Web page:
2014-15 Educational Leadership Consultant 


The ELC team is back on the road again to continue visiting the rest of the amazing AOII chapters and colonies throughout the U.S. and Canada! While we had a great break for the last month, it was time to hit the road again to complete the second half of our year. It was hard to leave our friends and families after the holidays but I couldn't wait to head to Canada for my first visit of the spring semester!
I spent the last few days with the wonderful women of Gamma Chi Chapter at Carleton University in Ottawa, Ontario. I shared with them that this was my first visit to Canada, and also my first time outside of the United States so they showed me everything Canada has to offer. The cold and the snow didn't stop us, I had so much fun with the women and it was a packed week of exploring the city and attending continuous recruitment events. My adventures included ice skating while enjoying a "Beaver Tail", exploring the Canadian Parliament building, and even trying ketchup chips for the first time!

Last Sunday, I had the opportunity to celebrate Founders' Day with the women of Gamma Chi Chapter and some members of the Ottawa Alumnae Chapter. We had a potluck lunch and then gathered for a ritual ceremony dedicated to our founders. After the ceremony, I realized how awesome it was to share this opportunity with these women. Even though we are from different countries, our bond of ritual connects us together. 

So many times we find ourselves caught up in our own chapter "bubble" but this visit has really helped me understand the importance of recognizing that AOII is an international organization that connects women throughout the United States and Canada. As AOIIs, we are so lucky to be one of the NPC organizations to have chapters in Canada. Often I hear sisters refer to our Headquarters as "Nationals", but we should always remind ourselves that we are an international organization providing women with lifelong opportunities to Exceed the Expectation! 



-Kendyl

Omicron Chapter House Dedication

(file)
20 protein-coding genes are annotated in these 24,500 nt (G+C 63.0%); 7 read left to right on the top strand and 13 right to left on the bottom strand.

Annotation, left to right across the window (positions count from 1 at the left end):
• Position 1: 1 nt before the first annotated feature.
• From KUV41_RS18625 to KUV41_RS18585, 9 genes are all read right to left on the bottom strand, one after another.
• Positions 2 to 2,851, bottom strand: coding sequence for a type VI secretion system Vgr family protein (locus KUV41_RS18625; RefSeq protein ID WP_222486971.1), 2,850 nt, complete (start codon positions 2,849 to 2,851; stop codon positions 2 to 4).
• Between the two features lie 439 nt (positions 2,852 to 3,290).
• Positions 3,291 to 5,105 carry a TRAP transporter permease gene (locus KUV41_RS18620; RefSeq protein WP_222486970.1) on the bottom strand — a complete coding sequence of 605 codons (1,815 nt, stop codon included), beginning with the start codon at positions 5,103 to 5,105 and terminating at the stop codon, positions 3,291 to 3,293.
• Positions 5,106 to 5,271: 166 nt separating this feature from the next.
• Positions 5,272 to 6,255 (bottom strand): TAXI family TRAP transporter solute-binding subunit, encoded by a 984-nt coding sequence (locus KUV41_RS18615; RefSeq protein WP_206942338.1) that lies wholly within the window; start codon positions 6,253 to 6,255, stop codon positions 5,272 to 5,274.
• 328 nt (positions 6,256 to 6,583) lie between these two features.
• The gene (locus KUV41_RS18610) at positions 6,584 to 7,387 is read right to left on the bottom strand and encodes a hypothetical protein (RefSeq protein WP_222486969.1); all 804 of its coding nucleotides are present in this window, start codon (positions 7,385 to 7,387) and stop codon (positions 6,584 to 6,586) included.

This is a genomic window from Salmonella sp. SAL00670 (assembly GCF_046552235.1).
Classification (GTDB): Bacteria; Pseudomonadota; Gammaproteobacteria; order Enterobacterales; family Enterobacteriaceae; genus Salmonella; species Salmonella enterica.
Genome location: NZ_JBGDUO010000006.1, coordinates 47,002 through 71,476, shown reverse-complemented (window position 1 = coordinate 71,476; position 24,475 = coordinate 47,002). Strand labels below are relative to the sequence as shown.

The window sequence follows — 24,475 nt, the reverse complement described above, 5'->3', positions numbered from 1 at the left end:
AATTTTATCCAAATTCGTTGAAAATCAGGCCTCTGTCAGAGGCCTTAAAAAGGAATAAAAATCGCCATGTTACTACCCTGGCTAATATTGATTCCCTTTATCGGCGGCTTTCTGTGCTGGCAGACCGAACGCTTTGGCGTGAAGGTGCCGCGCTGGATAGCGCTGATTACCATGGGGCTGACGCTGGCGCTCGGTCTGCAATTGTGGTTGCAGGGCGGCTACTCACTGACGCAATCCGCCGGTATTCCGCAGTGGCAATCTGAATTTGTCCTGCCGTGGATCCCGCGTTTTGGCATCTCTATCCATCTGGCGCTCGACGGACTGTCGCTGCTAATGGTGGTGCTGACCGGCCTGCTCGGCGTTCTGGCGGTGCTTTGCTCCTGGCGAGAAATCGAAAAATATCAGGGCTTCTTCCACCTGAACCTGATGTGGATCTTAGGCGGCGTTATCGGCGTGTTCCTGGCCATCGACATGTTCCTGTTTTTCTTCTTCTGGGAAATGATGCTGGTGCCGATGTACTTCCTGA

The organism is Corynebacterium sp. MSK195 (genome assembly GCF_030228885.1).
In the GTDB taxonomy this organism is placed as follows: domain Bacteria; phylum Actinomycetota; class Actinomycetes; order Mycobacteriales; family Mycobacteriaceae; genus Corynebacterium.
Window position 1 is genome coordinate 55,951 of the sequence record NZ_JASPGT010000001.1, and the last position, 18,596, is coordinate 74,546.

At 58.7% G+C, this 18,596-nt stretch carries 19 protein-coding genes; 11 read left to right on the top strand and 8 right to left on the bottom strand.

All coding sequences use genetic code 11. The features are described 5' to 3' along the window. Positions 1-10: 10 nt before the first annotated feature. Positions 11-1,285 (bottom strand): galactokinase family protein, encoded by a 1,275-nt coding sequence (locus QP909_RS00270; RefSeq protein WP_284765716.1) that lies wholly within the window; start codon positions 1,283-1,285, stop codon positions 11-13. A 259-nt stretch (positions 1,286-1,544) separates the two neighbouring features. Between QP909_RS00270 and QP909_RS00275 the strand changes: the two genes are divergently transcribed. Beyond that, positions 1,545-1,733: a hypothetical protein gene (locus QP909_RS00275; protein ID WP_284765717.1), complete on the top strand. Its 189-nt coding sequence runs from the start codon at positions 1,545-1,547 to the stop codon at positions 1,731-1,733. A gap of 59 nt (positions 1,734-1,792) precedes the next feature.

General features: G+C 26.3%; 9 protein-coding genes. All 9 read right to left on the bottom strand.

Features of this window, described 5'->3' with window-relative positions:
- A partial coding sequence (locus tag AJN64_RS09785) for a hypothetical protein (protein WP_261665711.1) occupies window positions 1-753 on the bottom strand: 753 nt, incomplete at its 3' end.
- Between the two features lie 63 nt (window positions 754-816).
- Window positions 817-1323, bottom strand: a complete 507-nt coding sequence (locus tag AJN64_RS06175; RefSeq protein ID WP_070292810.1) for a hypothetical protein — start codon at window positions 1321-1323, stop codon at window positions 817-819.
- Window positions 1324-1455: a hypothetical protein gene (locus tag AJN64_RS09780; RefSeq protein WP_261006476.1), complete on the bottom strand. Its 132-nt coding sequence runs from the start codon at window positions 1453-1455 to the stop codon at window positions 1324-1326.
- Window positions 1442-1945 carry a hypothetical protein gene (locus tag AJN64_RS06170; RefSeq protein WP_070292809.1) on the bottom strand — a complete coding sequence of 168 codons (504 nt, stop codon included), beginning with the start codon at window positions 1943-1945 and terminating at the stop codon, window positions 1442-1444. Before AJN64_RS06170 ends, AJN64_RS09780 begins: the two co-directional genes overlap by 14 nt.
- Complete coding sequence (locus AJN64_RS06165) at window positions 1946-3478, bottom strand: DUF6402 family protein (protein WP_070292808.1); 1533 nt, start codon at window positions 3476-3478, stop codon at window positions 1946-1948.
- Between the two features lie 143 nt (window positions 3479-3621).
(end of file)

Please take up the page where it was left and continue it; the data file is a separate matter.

Jane Tessmer
President, AOII Properties Board



Omicron Chapter's (University of Tennessee - Knoxville) house dedication was held on November 8, 2014 and was well-attended by Omicron Chapter collegians, alumnae, and their families. Special guests and speakers included Executive Board Vice President Susan Danko, Chapter President Kelsey Wood, University Chancellor Jimmy Cheek, President Emeritus Dr. Joe Johnson, and Omicron Chapter alumna and member of AOII's Rituals, Traditions and Jewelry Committee Mary Jane Sharp. Ann Wallace, an Omicron Chapter alumna and active member of the Knoxville Alumnae Chapter who chaired the house construction committee, was also a very special guest. We also had the pleasure of welcoming past AOII Executive Director Melanie Lampertz and her husband Walter, whose granddaughter Elizabeth lives in the house. 


 

Susan and I met and spoke with numerous alumnae, chapter members, and other guests. The house was packed! And it is BEAUTIFUL. The house is a stand-alone, two-story brick structure with a basement, located at the highest point in UT's gated Greek Village. The village is some distance from campus and requires bus/shuttle service. The house sleeps 49 with three to a room, except for the chapter president, who has a private room with bath and small sitting area. These are all located on the second floor with a community bathroom, study/lounge rooms, and a great room for the chapter's Leadership Council to meet. The first floor consists f the house director suite, chapter room with dining room at rear, parlor, foyer, restrooms, kitchen, night kitchen, and entry hall with built-in trophy cases. The pictures we captured will do it more justice than mere words! The ladies of the chapter are delighted with their new AOII home. 

 




 

Susan and I conducted the house dedication ceremony and speeches were given by the Chapter President Kelsey, Ann Wallace, Chancellor Cheek, Dr. Joe Johnson, and a prayer was given by Rev. Bryan Wilson. Though our time at the house was limited, we thoroughly enjoyed ourselves and loved seeing the women of Omicron Chapter and old friends. And, I think we made some new ones.

(Pictured here is Omicron Chapter alumna and past Executive Board Vice President Kandyce Harber with the rose stained-glass window donated by Kandyce and her husband John.)